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Eighth Circuit Rejects FCA Claim for Failure to Allege Actual Claims for Payment

On February 11, 2019, the Eighth Circuit affirmed the dismissal of a group of relators’ qui tam suit against Crawford County Memorial Hospital for failure to meet the pleading standards required by Federal Rule of Civil Procedure 9(b). The court’s decision focused on the relators’ failure to allege the specifics of any actual claim for payment by Crawford County – a solid confirmation that the Eighth Circuit continues to require the pleading of identifiable false claims for payment, even in instances in which a relator is not in a position to have that information. The three relators were a former EMT and two former paramedics at Crawford County. The relators alleged that Crawford County violated the FCA by submitting, among other things, claims for breathing treatments administered to patients by paramedics, claims for lab services performed by paramedics and EMTs, and claims with false credentials of service providers. The relators further stated that...

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False Claims Act Settlement with eClinicalWorks Raises Questions for Electronic Health Record Software Vendors

On May 31, 2017, the US Department of Justice announced a Settlement Agreement under which eClinicalWorks, a vendor of electronic health record software, agreed to pay $155 million and enter into a five-year Corporate Integrity Agreement to resolve allegations that it caused its customers to submit false claims for Medicare and Medicaid meaningful use payments in violation of the False Claims Act. Read the full article.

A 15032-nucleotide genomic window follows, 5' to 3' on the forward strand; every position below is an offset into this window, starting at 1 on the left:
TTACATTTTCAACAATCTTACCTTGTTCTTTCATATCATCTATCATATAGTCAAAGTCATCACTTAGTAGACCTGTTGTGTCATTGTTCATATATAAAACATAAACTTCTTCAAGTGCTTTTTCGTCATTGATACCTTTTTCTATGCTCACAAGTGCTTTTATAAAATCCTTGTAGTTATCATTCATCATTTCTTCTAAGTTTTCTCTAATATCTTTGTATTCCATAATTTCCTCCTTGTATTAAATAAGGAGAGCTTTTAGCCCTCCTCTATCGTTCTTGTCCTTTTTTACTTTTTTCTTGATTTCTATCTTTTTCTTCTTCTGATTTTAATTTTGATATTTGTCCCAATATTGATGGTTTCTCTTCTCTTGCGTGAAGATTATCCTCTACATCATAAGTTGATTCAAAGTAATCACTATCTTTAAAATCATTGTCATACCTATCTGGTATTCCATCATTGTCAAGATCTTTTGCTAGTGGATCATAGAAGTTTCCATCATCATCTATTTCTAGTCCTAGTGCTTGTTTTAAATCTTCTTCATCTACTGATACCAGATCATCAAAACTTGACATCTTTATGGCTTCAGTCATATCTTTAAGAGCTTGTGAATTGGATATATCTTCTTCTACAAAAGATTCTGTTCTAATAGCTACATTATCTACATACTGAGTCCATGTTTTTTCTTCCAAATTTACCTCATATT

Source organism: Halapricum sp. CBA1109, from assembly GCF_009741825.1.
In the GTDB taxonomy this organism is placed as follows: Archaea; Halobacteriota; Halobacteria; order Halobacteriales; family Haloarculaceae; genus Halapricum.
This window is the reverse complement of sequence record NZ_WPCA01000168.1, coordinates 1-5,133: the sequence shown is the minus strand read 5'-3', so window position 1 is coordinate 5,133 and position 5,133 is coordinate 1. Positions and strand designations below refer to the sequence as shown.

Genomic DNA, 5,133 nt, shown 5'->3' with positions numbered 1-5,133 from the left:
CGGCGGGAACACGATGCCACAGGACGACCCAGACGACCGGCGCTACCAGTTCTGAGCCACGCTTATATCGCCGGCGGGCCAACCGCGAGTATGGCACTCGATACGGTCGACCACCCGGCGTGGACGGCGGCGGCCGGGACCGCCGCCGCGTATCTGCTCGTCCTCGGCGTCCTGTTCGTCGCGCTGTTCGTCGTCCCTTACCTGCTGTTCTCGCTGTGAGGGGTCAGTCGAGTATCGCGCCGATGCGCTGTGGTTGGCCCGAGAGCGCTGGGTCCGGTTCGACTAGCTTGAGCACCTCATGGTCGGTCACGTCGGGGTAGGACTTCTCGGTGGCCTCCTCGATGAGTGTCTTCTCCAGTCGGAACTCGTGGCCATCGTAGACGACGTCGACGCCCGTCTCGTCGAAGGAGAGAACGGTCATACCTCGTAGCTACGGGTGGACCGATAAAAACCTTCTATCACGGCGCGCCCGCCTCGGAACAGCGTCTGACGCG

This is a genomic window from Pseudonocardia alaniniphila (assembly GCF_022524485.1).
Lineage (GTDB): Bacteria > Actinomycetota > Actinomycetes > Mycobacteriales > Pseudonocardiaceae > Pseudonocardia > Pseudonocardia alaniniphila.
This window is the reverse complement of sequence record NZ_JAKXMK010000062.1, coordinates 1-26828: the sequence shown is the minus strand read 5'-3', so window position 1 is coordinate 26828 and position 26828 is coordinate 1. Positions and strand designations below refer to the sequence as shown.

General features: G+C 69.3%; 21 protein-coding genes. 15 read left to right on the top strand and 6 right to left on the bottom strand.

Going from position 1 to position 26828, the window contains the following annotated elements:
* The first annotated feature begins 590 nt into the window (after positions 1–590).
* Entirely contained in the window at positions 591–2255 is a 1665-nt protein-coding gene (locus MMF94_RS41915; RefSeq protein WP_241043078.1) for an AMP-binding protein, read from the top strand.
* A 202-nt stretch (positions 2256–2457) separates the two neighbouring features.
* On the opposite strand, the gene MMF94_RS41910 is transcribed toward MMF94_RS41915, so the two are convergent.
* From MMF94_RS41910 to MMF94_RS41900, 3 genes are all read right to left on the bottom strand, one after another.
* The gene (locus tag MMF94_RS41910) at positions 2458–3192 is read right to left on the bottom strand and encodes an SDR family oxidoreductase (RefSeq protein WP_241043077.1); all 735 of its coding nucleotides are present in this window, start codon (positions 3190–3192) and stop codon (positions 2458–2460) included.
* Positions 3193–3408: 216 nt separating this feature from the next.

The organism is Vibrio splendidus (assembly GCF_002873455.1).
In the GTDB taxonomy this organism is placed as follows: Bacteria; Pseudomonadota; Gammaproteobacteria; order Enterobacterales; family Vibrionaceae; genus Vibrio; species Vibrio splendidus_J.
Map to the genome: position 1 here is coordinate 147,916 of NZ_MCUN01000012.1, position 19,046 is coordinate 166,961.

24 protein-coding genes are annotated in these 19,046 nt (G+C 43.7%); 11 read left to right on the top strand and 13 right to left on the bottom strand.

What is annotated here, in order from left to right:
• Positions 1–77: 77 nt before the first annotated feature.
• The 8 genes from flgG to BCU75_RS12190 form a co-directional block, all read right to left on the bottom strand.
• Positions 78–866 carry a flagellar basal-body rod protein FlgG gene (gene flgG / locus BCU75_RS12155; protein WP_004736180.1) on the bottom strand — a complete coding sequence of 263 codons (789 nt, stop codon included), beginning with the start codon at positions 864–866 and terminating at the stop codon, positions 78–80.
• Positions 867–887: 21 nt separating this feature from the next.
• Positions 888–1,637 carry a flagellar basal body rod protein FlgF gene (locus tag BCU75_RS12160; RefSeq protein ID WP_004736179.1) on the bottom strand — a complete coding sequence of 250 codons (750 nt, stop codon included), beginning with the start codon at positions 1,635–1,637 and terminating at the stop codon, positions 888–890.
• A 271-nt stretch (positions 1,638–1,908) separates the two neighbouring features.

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Court Revives “Fraudulent Inducement” FCA Case despite Relators’ Failure to Link False Statement to Government Payment

The United States Court of Appeals for the Eighth Circuit overturned a district court’s grant of summary judgment in favor of a for-profit college in United States ex rel. Miller v. Weston Educational, Inc. on April 29. The court revived the case despite the relator’s inability to connect an amount paid by the government to any false statement by the college. The case involved the so-called “fraudulent inducement” theory of False Claims Act (FCA) liability. The defendant, Heritage College, was alleged by the relators to have manipulated the grade and attendance records of some students so that the students would remain eligible for federal loans, scholarships and grants under Title IV. As a result of this falsification of records, the relators alleged, the college had impermissibly received and retained federal funds. The relators alleged fraudulent inducement under the FCA on the basis that Heritage’s Program Participation Agreement (PPA) with the Department...

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